On Saturday evening, attempts were under way to find a berth on the over-subscribed manifest for the activist American philosopher Noam Chomsky, who Israeli authorities last week barred from entering the West Bank where he had been invited to speak at a Palestinian university.
Five of eight previous protest boats have managed to land in Gaza. But most recently one was rammed at sea by an Israeli navy ship, and another was captured, with all on board being held in Israeli jails for up to a week before they were deported.
This is deliberately their biggest operation. Ms Jaouadi said the number of vessels and passengers in this week’s flotilla was intended to overstretch the capacity of Israel’s navy and, in the event of mass arrests, the capacity of its prisons.
“It is perfectly logical to go in by sea when entry by land and air is closed,” she said. “We are ordinary civilians doing what governments and big NGOs are refusing to do. The UN is always complaining that it can’t get supplies through: why is it not sending ships?”
A delegation from the California-based Free Palestine Movement includes Joe Meadors, a decorated Navy veteran and one of the survivors of the 1967 attack on the U.S.S. Liberty, in which Israeli fighter planes and ships killed 34 Americans and wounded 173, and Ambassador Edward L. Peck, who spent 32 years in the Foreign Service, including stints as Chief of Mission in Iraq and Mauritania, and was Deputy Director of the Cabinet Task Force on Terrorism in the Reagan administration.
“It’ll be like old home week,” said Meadors, recalling the Israeli attack he survived 43 years ago. “I’m determined to land with this internationally coordinated effort on the shores of Gaza to deliver relief to the 1.5 million inhabitants suffering under the Israeli-led illegal blockade.”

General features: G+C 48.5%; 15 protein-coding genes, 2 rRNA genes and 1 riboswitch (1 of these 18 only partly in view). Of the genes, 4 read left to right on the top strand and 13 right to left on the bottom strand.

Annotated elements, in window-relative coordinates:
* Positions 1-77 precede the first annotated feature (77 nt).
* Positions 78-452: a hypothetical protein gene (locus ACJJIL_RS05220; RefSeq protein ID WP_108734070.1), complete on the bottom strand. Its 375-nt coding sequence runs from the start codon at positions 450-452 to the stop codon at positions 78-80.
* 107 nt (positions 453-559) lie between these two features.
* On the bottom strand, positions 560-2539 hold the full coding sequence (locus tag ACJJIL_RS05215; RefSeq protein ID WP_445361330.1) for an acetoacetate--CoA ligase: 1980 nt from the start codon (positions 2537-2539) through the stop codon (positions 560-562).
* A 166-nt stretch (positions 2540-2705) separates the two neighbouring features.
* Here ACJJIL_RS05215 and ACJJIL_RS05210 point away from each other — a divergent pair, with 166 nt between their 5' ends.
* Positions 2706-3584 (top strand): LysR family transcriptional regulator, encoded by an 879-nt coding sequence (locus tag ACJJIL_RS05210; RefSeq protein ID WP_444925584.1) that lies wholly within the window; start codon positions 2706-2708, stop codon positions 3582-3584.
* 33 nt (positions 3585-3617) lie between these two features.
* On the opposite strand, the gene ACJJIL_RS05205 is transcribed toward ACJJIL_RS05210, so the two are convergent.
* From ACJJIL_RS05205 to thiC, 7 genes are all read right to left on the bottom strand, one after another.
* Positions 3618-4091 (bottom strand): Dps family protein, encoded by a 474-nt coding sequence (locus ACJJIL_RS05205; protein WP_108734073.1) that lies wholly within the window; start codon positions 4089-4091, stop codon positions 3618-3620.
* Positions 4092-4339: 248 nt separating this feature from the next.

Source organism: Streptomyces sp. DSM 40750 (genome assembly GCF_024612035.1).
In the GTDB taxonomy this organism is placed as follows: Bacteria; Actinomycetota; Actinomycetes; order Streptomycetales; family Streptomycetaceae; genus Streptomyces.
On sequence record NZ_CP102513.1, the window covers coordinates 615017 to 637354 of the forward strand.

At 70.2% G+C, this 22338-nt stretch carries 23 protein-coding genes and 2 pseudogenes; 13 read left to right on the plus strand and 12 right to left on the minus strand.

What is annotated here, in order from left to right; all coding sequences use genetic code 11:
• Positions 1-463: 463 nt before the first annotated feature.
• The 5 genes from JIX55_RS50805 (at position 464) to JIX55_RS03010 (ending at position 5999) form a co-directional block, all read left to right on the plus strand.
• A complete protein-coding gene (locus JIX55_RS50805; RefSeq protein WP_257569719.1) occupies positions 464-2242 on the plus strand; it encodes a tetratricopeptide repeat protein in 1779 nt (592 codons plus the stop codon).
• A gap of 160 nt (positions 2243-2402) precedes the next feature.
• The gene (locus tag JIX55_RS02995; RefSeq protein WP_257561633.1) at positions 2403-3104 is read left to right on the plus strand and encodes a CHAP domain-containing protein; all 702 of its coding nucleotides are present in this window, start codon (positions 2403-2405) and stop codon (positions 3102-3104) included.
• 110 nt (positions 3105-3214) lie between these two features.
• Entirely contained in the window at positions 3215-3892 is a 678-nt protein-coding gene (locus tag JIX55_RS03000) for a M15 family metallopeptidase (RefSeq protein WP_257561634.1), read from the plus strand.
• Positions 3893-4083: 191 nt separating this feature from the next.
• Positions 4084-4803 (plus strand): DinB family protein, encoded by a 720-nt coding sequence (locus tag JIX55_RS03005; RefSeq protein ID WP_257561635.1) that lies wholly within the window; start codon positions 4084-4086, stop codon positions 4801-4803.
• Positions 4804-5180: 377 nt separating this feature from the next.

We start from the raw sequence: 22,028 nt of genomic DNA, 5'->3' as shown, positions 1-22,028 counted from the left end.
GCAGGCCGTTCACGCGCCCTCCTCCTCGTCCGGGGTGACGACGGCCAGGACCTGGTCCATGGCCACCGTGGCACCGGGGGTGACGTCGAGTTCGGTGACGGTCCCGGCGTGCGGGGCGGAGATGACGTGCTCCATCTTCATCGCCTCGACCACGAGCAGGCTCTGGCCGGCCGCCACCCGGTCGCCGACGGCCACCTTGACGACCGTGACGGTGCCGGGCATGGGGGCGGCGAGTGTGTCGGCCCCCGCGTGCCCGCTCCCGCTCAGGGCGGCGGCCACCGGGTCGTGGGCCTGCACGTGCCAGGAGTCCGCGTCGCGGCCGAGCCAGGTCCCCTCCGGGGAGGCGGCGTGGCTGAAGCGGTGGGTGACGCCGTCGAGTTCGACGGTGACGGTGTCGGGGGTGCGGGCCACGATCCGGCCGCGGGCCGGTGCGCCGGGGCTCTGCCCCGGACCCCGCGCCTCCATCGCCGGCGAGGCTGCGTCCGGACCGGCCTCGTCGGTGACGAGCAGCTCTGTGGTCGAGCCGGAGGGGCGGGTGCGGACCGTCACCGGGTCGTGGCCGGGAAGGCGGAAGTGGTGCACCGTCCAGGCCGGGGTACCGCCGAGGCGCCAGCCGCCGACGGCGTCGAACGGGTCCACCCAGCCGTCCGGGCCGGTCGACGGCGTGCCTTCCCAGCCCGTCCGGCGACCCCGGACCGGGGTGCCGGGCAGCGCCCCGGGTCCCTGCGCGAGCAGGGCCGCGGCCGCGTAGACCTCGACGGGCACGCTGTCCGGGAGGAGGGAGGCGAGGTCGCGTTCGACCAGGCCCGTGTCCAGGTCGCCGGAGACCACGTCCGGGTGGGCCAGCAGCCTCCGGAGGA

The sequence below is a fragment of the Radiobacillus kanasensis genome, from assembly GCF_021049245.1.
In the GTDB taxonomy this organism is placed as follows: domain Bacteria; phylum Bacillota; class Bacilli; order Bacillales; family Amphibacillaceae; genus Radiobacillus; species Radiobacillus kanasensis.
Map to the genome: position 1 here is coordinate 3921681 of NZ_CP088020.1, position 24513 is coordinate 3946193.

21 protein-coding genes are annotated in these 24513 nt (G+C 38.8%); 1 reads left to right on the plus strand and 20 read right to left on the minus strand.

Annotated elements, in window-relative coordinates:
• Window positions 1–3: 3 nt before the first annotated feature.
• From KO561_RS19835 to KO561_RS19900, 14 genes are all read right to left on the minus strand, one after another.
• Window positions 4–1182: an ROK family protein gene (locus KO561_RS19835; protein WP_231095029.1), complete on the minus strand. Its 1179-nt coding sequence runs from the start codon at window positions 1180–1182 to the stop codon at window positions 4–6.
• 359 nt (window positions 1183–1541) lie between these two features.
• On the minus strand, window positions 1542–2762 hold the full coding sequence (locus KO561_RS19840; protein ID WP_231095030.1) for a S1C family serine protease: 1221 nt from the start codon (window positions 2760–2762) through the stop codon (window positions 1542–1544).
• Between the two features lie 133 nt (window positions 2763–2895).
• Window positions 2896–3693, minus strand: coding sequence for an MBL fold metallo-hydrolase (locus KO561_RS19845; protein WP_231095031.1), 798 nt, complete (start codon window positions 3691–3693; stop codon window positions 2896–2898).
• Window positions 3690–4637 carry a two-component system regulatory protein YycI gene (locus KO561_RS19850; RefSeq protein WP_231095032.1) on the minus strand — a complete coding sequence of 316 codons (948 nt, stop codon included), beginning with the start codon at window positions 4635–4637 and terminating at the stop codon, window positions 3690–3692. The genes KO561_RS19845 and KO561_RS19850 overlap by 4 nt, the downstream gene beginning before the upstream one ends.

John Ging, the Director of Operations of the United Nations Relief and Works Agency for Palestine Refugees (UNRWA) in Gaza, recently called upon the international community to break the siege on the Gaza Strip by sending ships loaded with desperately needed supplies .”We believe that Israel will not intercept these vessels because the sea is open, and human rights organizations have been successful in similar previous operations proving that breaking the siege of Gaza is possible.”
Explaining his decision to participate in the convoy, Ambassador Peck said many Americans oppose Israeli’s oppressive policies in Palestine and especially Gaza, and believe that they are not in anyone’s interests, especially Israel’s. “All the peoples of the Middle East will live in peace and security”, he said, “only when, and if, all of them live in peace and security.”
Explaining his decision to participate in the convoy, Ambassador Peck said he wants to show that many Americans oppose Israeli policy and believe that it is in U.S. interests to hold Israel to accountable to international law and human rights standards. “All the peoples of the Middle East will live in peace and security only when and if all of them live in peace and security,” he said.
Ismael Patel, from Friends of Al Aqsa in Britain, describes the flotilla’s mission:
The Israeli organization Gush Shalom appeals to the Israeli government to allow the Freedom Flotilla to reach Gaza: